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The direct-maternal genetic correlation has little impact on genetic evaluations.

TitleThe direct-maternal genetic correlation has little impact on genetic evaluations.
Publication TypeJournal Article
Year of Publication2015
AuthorsDavid, I, Bouvier, F, Banville, M, Canario, L, Flatres-Grall, L, Balmisse, E, Garreau, H
JournalJ Anim Sci
Volume93
Issue12
Pagination5639-47
Date Published2015 Dec
ISSN1525-3163
Abstract

Obtaining unbiased estimates of the direct-maternal genetic correlation proves far from straightforward for several reasons. Consequently, the use of such over- or underestimated correlations may introduce errors in genetic evaluation models. The objective of our study was to evaluate how the value of the direct-maternal genetic correlation affects EBV. Direct, maternal, and total breeding values were predicted for the ADG or weight at weaning for 3 different species (sheep, rabbits, and pigs) using models that differ depending on the fixed value of the direct-maternal genetic correlation (ranging from -0.9 to 0.9) as well as a model in which the correlation was estimated. The results were consistent between species. The direct-maternal genetic correlation had a greater impact on the estimated maternal genetic effects than on direct effects. The lowest correlations between maternal breeding values obtained with different models were -0.20, -0.01, and -0.72 in pigs, sheep, and rabbits, respectively, whereas for the direct breeding value, the lowest correlations were 0.45, 0.90, and 0.95 in pigs, sheep, and rabbits, respectively. The total EBV, calculated as the unweighted sum of direct and maternal genetic effects, did not differ greatly between the models, the lowest correlations between total breeding values being 0.93, 0.98, and 0.97 for pigs, sheep, and rabbits, respectively. Given the uncertainty associated with estimating the direct-maternal genetic correlation, setting its value to 0 in genetic evaluation models appears to be a good compromise.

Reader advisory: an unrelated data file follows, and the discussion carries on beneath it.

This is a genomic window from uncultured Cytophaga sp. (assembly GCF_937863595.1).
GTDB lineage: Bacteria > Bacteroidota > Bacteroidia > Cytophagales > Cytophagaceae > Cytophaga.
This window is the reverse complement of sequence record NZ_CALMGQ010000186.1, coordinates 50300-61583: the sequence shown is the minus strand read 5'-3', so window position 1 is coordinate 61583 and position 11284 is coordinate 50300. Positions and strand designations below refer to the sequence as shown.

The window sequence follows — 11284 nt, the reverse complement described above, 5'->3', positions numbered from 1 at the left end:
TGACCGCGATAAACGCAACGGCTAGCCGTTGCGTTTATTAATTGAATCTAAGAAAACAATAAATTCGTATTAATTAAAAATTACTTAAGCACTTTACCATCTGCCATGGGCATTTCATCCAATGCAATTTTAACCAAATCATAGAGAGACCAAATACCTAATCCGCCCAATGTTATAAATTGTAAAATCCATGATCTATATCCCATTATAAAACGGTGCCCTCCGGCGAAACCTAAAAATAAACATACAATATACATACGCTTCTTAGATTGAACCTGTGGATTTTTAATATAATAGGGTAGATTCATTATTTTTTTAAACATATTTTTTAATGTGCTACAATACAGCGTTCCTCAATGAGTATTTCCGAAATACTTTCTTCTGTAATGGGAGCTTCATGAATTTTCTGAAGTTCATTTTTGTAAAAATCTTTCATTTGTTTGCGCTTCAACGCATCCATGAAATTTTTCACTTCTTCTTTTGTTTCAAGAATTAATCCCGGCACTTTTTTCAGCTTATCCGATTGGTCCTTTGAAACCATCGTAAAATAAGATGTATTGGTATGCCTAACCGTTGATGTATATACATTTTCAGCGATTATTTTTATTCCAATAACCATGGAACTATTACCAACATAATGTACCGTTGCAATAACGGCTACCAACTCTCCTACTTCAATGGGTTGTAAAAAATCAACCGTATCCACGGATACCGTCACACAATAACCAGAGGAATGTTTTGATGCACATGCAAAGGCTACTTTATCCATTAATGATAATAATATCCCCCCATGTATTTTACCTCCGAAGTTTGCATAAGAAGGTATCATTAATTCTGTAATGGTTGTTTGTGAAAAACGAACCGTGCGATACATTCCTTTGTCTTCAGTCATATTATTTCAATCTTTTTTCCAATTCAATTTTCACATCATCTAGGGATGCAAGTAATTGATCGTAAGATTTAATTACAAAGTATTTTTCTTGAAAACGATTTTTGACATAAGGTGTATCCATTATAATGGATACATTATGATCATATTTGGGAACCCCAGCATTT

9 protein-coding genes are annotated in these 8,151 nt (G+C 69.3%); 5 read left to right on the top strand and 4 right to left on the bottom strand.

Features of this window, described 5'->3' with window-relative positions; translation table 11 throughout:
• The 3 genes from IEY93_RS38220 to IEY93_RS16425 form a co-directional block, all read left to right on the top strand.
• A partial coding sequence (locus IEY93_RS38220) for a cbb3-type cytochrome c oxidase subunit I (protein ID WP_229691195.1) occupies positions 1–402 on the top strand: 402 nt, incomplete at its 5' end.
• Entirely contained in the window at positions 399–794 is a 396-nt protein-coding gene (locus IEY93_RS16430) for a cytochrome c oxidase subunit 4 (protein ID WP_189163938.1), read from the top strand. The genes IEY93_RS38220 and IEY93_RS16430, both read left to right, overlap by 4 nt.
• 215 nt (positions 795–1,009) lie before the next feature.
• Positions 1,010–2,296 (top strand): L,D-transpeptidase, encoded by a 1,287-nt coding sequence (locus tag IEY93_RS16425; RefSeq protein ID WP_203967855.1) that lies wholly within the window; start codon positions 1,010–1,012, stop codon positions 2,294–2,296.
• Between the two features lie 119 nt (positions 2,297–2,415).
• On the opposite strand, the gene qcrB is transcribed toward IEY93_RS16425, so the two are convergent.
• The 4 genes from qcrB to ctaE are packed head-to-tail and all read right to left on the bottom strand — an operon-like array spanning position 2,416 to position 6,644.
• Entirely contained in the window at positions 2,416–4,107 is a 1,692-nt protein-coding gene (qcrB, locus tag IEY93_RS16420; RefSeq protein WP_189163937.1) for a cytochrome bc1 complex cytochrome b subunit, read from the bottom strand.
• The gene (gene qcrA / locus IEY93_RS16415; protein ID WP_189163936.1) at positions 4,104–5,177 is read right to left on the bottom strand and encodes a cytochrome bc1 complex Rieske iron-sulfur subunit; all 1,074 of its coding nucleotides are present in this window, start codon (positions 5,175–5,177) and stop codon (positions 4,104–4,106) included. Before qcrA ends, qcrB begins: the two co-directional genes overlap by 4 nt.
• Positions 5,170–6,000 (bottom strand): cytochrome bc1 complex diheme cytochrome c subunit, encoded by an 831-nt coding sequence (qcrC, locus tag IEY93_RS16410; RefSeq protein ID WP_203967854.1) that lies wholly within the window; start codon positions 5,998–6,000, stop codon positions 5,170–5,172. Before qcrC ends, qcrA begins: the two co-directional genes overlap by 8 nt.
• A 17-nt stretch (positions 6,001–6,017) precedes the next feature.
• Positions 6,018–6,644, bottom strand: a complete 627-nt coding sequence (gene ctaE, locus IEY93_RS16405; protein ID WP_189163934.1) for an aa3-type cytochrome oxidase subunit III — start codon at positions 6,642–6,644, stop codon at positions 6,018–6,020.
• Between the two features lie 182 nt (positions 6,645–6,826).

DOI10.2527/jas.2015-9548
Alternate JournalJ. Anim. Sci.
PubMed ID26641173